That only took up 95% of my mental capacity, so I used the remaining 5% not for normal things like ‘remembering to sleep and to feed myself’, but instead for ‘noticing the plant life on the island’. I was quite taken with how the potatoes are grown, for example, with seaweed being used as compost (and I can attest to the fact that this makes them taste especially good). My own potatoes aren’t doing fantastically well this year, but they were fairly low down the priority list.

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I had a great time despite the neglect of my own allotment, and I’ll be going back to the Aran Islands later in the year. Not sure if there’ll be anything notable in terms of plant life but I will, as ever, remain vigilant.

Back to my own allotment, then, and the best thing that’s happened is this:

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I had no idea artichokes grew that quickly – compared to just a couple of months ago, or even back in May, they’re huge, and I’ve now got to look up interesting artichoke recipes because I think I’ll have a few to eat before long.

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The asparagus is still doing OK – it’s less obviously successful than the artichokes but it’s survived (I thought a lack of water had killed it off totally while I was away).

Of course, the most important bit of harvesting all this food is eating it. This is the first year I’ve successfully grown garlic, and I even had ‘kind-of’ carrot success (full disclosure: I bought a Rainbow Carrot set designed for children from Homebase) after growing them in containers.

I managed to make a stew that was maybe 90% home-grown (I bought the dill because mine all perished while I wasn’t paying attention, and I also added fennel because I had some to use up):

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(I’ve made more colourful meals, it’s true, but it’s the taste that counts). So despite my ongoing occasional neglect of the allotment, it’s still worth having since it gets me the odd free meal. Tune in next time when I’ll exclusively be eating home-grown potato wedges.

Row by row

I was thinking that after Cuba, I’d be putting the Factor 50 into the Cupboard of Useless Things until…well, my NEXT trip to Cuba, maybe? It’s not like I go warm places all that often. But lo, this weekend the sun made an almost inaugural visit to Northumberland, so the sunscreen was put both on me and into the Allotment Kit, and off I went.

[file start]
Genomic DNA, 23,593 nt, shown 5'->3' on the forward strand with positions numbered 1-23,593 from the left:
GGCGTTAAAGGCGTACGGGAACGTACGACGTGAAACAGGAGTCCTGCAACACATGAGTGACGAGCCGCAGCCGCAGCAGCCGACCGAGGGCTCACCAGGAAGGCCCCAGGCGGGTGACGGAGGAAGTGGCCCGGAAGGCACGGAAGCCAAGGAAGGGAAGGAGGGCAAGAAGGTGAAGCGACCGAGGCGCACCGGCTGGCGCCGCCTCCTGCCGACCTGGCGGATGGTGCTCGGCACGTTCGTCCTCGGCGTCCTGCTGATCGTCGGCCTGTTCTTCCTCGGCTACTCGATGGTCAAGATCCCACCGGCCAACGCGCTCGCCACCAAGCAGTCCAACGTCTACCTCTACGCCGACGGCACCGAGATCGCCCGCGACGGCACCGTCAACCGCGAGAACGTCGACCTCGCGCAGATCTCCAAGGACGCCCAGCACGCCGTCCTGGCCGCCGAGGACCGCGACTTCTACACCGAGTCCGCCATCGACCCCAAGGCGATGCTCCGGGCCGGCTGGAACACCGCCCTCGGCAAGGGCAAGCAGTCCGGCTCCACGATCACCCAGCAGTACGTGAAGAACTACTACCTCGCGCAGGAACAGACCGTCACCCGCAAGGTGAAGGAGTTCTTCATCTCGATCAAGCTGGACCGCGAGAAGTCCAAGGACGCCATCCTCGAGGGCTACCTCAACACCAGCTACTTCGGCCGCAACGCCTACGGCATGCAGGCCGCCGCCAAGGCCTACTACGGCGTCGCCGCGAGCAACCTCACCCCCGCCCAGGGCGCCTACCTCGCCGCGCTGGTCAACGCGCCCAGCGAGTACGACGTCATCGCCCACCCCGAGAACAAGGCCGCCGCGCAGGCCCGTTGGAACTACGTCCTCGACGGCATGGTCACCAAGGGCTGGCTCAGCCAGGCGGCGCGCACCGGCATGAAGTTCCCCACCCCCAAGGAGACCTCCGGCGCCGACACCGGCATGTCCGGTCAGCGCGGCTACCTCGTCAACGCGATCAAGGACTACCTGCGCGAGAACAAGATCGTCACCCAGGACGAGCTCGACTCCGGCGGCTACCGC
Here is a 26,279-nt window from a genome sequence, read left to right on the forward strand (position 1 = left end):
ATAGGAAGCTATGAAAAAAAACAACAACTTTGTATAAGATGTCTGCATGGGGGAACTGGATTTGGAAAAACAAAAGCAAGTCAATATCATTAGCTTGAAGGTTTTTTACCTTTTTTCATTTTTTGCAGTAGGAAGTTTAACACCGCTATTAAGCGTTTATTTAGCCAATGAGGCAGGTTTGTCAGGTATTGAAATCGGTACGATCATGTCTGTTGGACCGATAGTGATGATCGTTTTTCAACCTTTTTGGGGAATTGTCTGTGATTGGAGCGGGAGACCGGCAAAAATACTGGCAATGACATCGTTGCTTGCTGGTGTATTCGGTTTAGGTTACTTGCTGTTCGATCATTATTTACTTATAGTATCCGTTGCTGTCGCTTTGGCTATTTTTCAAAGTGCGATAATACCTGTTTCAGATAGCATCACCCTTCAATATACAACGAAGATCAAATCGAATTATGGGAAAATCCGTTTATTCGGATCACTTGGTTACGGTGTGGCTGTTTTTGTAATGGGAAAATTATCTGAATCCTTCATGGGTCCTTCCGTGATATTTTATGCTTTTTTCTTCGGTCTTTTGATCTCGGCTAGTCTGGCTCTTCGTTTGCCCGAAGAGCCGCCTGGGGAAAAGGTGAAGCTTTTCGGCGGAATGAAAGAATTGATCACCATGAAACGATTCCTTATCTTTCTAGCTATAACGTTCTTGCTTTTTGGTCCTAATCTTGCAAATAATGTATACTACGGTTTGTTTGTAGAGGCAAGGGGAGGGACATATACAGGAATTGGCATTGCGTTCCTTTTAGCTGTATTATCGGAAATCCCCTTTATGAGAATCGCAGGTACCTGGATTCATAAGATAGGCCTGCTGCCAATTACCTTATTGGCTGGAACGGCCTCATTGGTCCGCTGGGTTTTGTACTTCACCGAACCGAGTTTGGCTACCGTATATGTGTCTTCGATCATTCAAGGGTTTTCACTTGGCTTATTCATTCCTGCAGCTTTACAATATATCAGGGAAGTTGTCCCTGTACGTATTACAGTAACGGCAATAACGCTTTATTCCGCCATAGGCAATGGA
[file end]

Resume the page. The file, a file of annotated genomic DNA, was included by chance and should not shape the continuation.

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Like all those of my kind (gingers), I have to be obsessive when it comes to avoiding sunburn

As always, I don’t mind cheerfully admitting that there’s a lot of work to do; as one of the passers-by said to me today, “It’ll be lovely once it’s sorted”. I didn’t have to heart to tell her it’s been THREE YEARS. But my attitude towards the allotment has always been to do as much as I can in the time I have. There’s only one of me and there’s a lot of allotment, so it’s probably never going to be sorted in the sense of being ‘weed-free’, but if it’s providing me with food, and most importantly, if I’m enjoying it, then I’m happy enough.

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Allotment + weeds

I’ve been making great use of the watering spikes at this time of year, and noticed that nearly all the bottles I’ve used are tonic bottles of some kind or another. Could not speculate as to why this is.

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I really like the watering spikes though (and I really like gin, as it goes), I think they were a reasonably wise investment and although they obviously don’t fully replace watering the allotment, it’s good to have them as a kind of back-up option if I’m away.

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The peas and the artichokes seem to be getting more established, at least, four out of the five artichokes are fine (there’s a little runty one I’m concerned about, but having just four isn’t the end of the world). Two of the three potato patches are doing fine but the last one – the biggest – is just overgrown with weeds because the place I chose to plant them has been a wildflower patch for two years running. Which isn’t ridiculous in itself, because I’m a firm believer in rotating potato patches to avoid taking all the nutrients out of the soil, but of course it’s my fault that I let it get so overgrown anyway, so during my next allotment visit, I’ll mostly be tackling that.

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Rare Northumbrian pigeon baskets